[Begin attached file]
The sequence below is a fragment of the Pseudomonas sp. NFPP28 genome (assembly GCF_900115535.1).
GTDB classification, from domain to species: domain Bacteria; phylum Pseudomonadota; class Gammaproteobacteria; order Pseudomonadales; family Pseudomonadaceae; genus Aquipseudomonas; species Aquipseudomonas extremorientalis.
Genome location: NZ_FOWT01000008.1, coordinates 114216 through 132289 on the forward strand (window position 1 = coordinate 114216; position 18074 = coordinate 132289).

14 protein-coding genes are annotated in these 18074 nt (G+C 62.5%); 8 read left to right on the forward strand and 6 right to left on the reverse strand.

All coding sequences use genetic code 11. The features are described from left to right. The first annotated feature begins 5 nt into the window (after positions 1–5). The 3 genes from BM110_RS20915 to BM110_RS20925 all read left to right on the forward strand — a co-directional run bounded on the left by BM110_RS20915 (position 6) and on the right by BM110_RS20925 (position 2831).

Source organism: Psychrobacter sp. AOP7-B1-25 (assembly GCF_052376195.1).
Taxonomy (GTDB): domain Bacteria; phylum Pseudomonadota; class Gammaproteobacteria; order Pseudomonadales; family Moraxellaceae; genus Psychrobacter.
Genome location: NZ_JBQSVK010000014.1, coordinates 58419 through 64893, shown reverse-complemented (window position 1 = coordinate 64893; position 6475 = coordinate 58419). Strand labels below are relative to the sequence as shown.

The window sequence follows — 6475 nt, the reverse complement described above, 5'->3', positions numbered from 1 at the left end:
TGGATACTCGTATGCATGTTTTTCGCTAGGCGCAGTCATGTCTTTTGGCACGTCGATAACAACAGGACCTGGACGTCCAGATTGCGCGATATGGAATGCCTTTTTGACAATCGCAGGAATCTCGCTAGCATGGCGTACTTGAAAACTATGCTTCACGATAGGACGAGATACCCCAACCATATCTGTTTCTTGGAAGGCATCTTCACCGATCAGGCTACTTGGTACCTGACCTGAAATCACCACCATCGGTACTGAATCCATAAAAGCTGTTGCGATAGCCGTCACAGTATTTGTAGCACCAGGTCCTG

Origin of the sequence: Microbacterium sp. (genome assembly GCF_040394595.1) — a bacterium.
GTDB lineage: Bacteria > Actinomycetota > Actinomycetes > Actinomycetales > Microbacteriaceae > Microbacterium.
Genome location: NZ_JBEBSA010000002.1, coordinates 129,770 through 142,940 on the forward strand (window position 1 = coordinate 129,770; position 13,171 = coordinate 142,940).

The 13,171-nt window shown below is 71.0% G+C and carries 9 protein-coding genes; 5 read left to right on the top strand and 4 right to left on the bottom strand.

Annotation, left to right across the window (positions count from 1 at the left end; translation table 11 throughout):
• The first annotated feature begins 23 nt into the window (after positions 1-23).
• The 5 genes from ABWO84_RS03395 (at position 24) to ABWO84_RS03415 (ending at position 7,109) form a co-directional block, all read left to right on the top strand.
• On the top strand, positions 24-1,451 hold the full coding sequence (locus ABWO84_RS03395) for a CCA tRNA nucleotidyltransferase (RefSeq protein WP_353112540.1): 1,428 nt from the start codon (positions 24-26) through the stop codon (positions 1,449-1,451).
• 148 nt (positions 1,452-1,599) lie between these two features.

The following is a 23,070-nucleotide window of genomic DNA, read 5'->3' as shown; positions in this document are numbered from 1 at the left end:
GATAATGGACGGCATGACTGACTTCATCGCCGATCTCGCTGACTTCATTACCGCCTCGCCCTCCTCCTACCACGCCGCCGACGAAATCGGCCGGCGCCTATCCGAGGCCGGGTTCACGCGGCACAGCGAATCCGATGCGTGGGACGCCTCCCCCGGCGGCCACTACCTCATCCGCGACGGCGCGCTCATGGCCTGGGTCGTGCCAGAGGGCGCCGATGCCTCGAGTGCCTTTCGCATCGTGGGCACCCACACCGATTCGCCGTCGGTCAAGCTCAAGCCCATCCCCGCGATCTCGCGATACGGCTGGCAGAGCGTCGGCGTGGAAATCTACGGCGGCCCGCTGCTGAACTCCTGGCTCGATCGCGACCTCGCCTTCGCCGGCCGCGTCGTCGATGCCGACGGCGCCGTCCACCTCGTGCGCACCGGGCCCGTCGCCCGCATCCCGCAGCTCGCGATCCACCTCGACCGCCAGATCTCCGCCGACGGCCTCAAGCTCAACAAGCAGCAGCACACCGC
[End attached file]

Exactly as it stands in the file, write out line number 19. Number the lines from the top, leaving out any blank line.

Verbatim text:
• 148 nt (positions 1,452-1,599) lie between these two features.